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"Everywhere I look, I see the repulsive sight of hundreds, thousands of revolting little children."

  • Grand High Witch, The Witches

re-pollsive is a library that handles polling events for re-frame applications.

[re-pollsive "0.1.0"]

And in your ns:

(ns your-ns
  (:require [re-pollsive.core :as poll]))

Note: For now, this library should be considered alpha quality, as the api is still settling.

The Problem

When you want to poll something, you will likely reach for javascript's setInterval. However, if you aren't careful, it is easy to add a bunch of setIntervals scattered throughout your application. When these setIntervals collide, this can lead to unexpected and hard to debug behavior.

In addition, if you are using a hot-reloading tool (such as figwheel), you will need to proactively defend against unintended setIntervals starting on reload.

Re-pollsive's solution

With re-pollsive, you only set up one setInterval when your application starts, by dispatching ::poll/init. This will start a counter that counts up every second.

Re-pollsive allows you to dynamically define polling rules by dispatching ::poll/set-rules. An interval is defined for each rule, and will be tracked against the aforementioned counter.

In addition, because you are anchoring off of only one setInterval, you can freely use hot-reloading tools (such as figwheel) without any problems.



::poll/init starts a counter for your polling rules to hang off of.

Note: This needs to be dispatched only once, when the application first loads.

(re-frame/dispatch-sync [::poll/init])


::poll/set-rules takes a vector of hash-maps with the following shape:

key type default required?
:interval int (seconds) yes
:event re-frame event yes
:poll-when re-frame subscription no
:dispatch-event-on-start? boolean false no

:poll-when is a re-frame subscription vector (e.g. [:should-i-be-polling?]), and its value should be a boolean. :poll-when can be used to effectively start and stop the poller. If you do not supply :poll-when, then the poller will always run.

:dispatch-event-on-start? is a way to dispatch the event at time 0. Say you have an interval of 30, by setting :dispatch-event-on-start? to true, then the event will dispatch at 0 seconds, 30 seconds, 60 seconds, etc. If :dispatch-event-on-start? is false, then the event will dispatch at 30 seconds, 60 seconds, etc. (and not at time 0).

Here is an example:

  [;; rule #1
   {:interval                 4
    :event                    [::events/log "POLL (every 4 seconds)"]
    :poll-when                [::subs/poll?]
    :dispatch-event-on-start? true}

   ;; rule #2
   {:interval                 6
    :event                    [::events/log "POLL (every 6 seconds)"]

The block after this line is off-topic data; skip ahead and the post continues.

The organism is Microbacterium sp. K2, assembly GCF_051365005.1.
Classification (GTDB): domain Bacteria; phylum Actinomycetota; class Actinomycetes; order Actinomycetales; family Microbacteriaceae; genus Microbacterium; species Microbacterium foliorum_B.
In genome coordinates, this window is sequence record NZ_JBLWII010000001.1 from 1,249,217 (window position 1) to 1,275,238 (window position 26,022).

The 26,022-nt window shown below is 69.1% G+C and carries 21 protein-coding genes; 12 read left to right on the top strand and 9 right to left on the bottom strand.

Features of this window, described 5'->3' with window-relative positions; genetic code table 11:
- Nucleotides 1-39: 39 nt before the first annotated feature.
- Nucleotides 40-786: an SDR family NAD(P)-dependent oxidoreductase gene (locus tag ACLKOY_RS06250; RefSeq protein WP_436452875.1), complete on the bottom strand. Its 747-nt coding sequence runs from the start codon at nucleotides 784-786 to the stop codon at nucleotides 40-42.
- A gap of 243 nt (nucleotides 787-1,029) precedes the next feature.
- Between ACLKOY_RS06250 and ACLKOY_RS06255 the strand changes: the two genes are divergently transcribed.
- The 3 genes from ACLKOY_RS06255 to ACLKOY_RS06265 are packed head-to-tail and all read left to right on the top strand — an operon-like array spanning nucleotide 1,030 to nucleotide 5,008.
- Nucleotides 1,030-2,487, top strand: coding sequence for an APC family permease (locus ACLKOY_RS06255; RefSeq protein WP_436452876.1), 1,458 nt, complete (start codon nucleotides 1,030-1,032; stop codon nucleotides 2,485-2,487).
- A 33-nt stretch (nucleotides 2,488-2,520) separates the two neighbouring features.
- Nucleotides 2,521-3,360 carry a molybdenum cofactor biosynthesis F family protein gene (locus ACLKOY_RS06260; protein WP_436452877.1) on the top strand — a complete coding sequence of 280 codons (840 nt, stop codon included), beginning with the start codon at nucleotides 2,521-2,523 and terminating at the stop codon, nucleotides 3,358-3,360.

:poll-when                [::subs/poll?]
    :dispatch-event-on-start? false}


Create a new re-frame application.

lein new re-frame foo

Add the following to the :dependencies vector of your project.clj file.

[re-pollsive "0.1.0"]

Then require re-pollsive in the core namespace, and add the ::poll/init event.

(ns foo.core
  (:require [reagent.core :as reagent]
            [re-frame.core :as re-frame]

            ;; Add this (1 of 2)
            [re-pollsive.core :as poll]

            [ :as events]
            [foo.views :as views]
            [foo.config :as config]

(defn dev-setup []
  (when config/debug?
    (println "dev mode")))

(defn mount-root []
  (reagent/render [views/main-panel]
                  (.getElementById js/document "app")))

(defn ^:export init []
  (re-frame/dispatch-sync [::events/initialize-db])

  ;; And this (2 of 2)
  (re-frame/dispatch-sync [::poll/init])


Next, you will need to dispatch a ::poll/set-rules event somewhere. Personally, I like dispatching this in my routes file (because I may want to handle polling events differently on each page).


  • A perfectly accurate counter. The internal counter is not intended to be perfectly accurate. For example, if you set an interval to 30, expect the event to be dispatched roughly every 30 seconds, but not exactly. In other words, don't use re-pollsive for a clock.
  • Handling really quick events. The choice of having the :interval be measured in seconds as opposed to milliseconds was intentional. If you want to dispatch events with millisecond granularity, you are likely better off using a one-off setTimeout.


If you have questions, I can usually be found hanging out in the clojurians #reagent slack channel (my handle is @gadfly361).


Copyright © 2018 Matthew Jaoudi

Distributed under the The MIT License (MIT).

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